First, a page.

TM and ETM+ images were used to track changes in annual fc from
1992–2006 and MODIS NDVI and EVI to track seasonal changes from
2000–2004. MODIS NDVI values are supplied as pre-processed,
radiometrically corrected data composited over 16 day periods
(Huete et al., 2002). MODIS VI values closely match ground
measurements of VIs (Gao et al., 2003; Fensholt et al., 2006) but
they are not necessarily equivalent to VI values obtained from Landsat
images. Regression equations between NDVI and EVI (independent
variables) and fc determined by MQUALS aerial analysis (dependent
variable) were developed to calculate fc by MODIS pixel values for the
riparian corridor.
2.3.3. Estimating water consumption by riparian vegetation
Constructing a water budget for the riparian corridor required an
estimate of water consumption by riparian vegetation via evapotranspiration (ET). Water use by riparian vegetation is an important
yet poorly known part of the overall water budget of riparian
corridors (Tabacchi et al., 2000; Shafroth et al., 2005; Nagler et al.,
2008a). Remote sensing methods to estimate ET fall into two broad
classes (reviewed in Glenn et al., 2007; Verstraeten et al., 2008).
Firstly, Surface Energy Balance (SEB) methods use thermal IR bands
to estimate sensible heat flux from the surface by the difference
between air temperature and surface temperature; they then
calculate latent heat flux (related to ET) as a residual in the SEB
equation. These methods are physically-based and can be applied
across different ecosystems, however, they provide only a snapshot
of ET at the time of satellite overpass, and error is introduced when
extrapolating them over daily or longer time periods (e.g., McVicar
& Jupp, 1999).
The other class of ET methods is based on correlating time-series
VIs with ground-based measurements of either actual or potential ET
(reviewed in Glenn et al., 2007). These methods are generally not
valid outside the area for which they were calibrated, yet they can
accurately project ground measurements of ET over the specific range
of conditions for which they were calibrated. In this, they are similar to
locally-calibrated, correlative approaches to estimating potential
evaporation that were developed in the 1950 to 1980s (discussed in
McVicar et al., 2007), yet taking advantage of the plot-level
measurements of ET from flux towers now available for calibration.
They are useful in tracking changes in ET over time because they are
based on time-series images. We estimated ET in the CRD riparian
corridor with the algorithm for ET from Nagler et al. (2005c), which
regressed ET measured at nine riparian flux tower sites against MODIS
EVI values and maximum daily air temperature (Ta).
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3. Results and discussion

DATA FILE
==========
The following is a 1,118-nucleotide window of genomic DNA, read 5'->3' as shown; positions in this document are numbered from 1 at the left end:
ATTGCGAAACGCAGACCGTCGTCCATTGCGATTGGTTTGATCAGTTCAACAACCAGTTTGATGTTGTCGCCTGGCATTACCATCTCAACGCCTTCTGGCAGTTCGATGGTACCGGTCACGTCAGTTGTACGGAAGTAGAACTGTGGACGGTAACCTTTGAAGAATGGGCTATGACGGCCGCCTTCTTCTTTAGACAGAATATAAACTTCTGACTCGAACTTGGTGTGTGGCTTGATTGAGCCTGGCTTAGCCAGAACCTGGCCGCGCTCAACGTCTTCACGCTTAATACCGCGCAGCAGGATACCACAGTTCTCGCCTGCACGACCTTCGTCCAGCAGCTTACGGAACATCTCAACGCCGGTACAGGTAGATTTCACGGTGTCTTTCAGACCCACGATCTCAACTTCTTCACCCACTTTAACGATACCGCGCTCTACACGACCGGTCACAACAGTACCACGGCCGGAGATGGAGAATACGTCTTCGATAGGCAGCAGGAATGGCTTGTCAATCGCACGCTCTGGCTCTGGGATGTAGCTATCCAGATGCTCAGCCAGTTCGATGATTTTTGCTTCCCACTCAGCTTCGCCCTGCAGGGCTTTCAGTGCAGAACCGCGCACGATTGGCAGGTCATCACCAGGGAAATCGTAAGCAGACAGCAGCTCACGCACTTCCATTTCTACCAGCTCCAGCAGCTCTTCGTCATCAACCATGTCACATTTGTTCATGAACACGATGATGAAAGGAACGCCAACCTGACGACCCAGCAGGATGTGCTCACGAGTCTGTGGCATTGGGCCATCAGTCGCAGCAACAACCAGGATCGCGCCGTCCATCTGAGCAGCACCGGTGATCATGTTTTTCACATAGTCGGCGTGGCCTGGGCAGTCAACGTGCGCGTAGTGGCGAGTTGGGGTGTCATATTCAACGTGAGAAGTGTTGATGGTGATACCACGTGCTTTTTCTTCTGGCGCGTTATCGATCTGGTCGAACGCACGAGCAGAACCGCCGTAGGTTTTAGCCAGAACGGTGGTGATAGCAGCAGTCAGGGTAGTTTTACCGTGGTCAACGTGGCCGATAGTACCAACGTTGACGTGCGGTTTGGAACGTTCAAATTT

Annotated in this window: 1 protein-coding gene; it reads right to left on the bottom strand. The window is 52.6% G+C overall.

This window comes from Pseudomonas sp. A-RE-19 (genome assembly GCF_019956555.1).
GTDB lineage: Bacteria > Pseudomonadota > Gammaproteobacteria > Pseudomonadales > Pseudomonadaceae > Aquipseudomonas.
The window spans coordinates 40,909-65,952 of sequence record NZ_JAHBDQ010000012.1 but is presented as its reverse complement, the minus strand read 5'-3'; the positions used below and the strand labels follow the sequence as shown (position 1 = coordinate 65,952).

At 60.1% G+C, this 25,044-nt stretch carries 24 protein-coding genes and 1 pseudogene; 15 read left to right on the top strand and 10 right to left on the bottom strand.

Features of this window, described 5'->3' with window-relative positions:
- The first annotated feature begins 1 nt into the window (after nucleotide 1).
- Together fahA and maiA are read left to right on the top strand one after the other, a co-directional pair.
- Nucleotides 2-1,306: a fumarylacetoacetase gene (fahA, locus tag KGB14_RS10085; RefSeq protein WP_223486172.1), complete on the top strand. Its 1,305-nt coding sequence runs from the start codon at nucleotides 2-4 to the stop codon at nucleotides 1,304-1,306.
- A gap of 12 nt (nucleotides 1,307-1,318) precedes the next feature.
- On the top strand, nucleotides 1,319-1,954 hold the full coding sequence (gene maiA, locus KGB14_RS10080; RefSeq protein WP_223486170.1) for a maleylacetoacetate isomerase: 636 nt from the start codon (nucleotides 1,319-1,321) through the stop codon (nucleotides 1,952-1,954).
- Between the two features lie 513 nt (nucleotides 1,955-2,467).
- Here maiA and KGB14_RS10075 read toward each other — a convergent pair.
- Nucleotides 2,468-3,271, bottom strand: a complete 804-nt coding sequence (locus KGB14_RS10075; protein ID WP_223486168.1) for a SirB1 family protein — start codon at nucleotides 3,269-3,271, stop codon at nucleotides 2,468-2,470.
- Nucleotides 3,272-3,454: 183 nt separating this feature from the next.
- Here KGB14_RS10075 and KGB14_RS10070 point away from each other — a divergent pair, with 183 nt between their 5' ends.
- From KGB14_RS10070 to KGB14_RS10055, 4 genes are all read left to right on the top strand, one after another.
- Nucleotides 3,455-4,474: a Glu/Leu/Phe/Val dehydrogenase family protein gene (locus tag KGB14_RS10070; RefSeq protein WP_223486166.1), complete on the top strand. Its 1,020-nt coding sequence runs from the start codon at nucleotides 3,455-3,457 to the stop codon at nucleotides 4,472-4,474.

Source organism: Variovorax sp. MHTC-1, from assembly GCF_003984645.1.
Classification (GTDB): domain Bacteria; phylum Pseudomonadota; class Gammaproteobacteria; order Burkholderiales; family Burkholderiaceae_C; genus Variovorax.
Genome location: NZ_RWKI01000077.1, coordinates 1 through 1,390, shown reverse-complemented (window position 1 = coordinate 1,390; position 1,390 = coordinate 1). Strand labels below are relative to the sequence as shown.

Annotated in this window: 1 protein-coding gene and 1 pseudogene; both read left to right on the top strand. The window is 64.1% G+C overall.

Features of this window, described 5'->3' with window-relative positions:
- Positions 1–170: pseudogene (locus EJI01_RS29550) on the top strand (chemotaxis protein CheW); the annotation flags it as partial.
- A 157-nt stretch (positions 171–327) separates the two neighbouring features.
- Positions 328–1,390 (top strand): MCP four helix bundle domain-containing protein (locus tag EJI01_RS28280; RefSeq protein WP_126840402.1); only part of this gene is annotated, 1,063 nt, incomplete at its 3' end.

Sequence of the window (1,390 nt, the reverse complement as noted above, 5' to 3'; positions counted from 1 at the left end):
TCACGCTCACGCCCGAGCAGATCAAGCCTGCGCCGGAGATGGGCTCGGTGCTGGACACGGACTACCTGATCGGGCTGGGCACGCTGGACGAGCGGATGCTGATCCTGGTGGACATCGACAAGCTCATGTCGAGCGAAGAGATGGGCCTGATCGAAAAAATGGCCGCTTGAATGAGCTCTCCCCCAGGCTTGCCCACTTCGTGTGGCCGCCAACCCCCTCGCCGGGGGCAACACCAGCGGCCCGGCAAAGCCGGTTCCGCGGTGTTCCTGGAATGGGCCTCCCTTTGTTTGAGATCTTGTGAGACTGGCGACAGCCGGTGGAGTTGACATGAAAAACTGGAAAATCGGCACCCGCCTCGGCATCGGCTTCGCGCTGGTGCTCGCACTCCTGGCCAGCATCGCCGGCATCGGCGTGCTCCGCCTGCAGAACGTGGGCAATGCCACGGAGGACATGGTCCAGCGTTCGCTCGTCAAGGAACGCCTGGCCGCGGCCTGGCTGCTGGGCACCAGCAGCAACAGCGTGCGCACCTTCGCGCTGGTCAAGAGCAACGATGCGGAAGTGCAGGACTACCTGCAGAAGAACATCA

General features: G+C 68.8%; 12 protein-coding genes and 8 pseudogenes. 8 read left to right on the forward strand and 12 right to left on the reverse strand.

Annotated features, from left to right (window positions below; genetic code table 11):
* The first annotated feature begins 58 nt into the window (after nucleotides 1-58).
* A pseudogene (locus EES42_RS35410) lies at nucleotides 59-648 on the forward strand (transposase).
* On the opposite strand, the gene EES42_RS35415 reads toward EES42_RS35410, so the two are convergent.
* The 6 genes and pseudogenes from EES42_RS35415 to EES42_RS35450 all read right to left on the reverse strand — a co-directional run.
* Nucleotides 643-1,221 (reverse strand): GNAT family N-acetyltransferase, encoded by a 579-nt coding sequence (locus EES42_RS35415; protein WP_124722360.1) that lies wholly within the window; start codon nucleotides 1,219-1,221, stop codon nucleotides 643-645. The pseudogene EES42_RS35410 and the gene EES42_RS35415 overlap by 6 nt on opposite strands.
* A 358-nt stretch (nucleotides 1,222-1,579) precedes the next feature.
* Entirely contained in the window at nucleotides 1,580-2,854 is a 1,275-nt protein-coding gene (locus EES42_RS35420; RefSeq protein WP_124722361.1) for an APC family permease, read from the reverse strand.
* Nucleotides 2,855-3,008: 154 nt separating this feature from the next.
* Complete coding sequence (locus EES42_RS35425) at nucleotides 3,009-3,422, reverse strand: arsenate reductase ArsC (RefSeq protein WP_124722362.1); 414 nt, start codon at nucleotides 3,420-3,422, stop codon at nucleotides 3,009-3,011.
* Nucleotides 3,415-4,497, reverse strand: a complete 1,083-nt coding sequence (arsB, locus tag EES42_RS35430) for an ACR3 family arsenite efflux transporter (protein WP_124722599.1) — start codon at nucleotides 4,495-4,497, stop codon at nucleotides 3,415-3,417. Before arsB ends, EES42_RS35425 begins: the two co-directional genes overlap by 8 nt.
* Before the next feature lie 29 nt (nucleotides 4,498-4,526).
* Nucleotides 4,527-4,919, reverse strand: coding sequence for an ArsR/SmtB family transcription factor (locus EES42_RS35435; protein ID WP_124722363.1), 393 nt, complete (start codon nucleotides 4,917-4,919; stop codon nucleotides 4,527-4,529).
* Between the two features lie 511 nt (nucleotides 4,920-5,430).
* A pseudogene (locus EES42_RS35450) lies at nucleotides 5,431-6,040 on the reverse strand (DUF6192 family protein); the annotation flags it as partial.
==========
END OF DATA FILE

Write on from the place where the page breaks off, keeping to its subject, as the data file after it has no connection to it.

3.1. Extent and species composition of the riparian vegetation
3.1.1. Ground survey results
The species composition of the floodplain based on the 1999 and
2002 ground surveys is in Table 1 (from data in Zamora-Arroyo et al.,
2001; Nagler et al., 2005b). The two surveys gave similar results,
although the 2002 survey had more survey plots and detected more
species. Saltcedar (mean height 3 m) was the most common plant,
accounting for over half of the vegetation cover, followed by arrowweed (1.4 m height), a salt-tolerant native shrub. However, mesic
trees and shrubs (willow, seepwillow and cottonwood) were also
abundant, constituting 18–20% of the vegetation cover. These species
constitute less than 2% of the vegetation cover on the U.S. stretch of
the Lower Colorado River, as the floodplain and aquifer have become
saline in most places from lack of overbank flooding (Zamora-Arroyo
et al., 2001). Fractional cover of vegetation was 65–70% in these
surveys. The 2002 survey extended into the river to the middle of the
active channel, hence it also quantified aquatic habitat, whereas the
1999 survey stopped at the river bank. At the time of the 2002 survey,
the river was running at only 2 m3 s− 1, yet emergent plants (cattail,
bulrushes and common reed) and open water accounted for greater
than 10% of the floodplain. Aquatic ecosystems provide important
habitat for water birds (Hinojosa-Huerta, 2006), and the extent of this
habitat has declined on the U.S. portion of the river (Anderson and
Ohmart, 1976; Hunter et al., 1988; van Riper et al., 2008; Sooge et al.,
2008).
While the two surveys produced similar results with respect to
species composition, a detailed survey of cottonwood and willow trees
produced a much more dynamic view of the tree populations (Nagler
et al., 2005b). In both surveys willows were more numerous than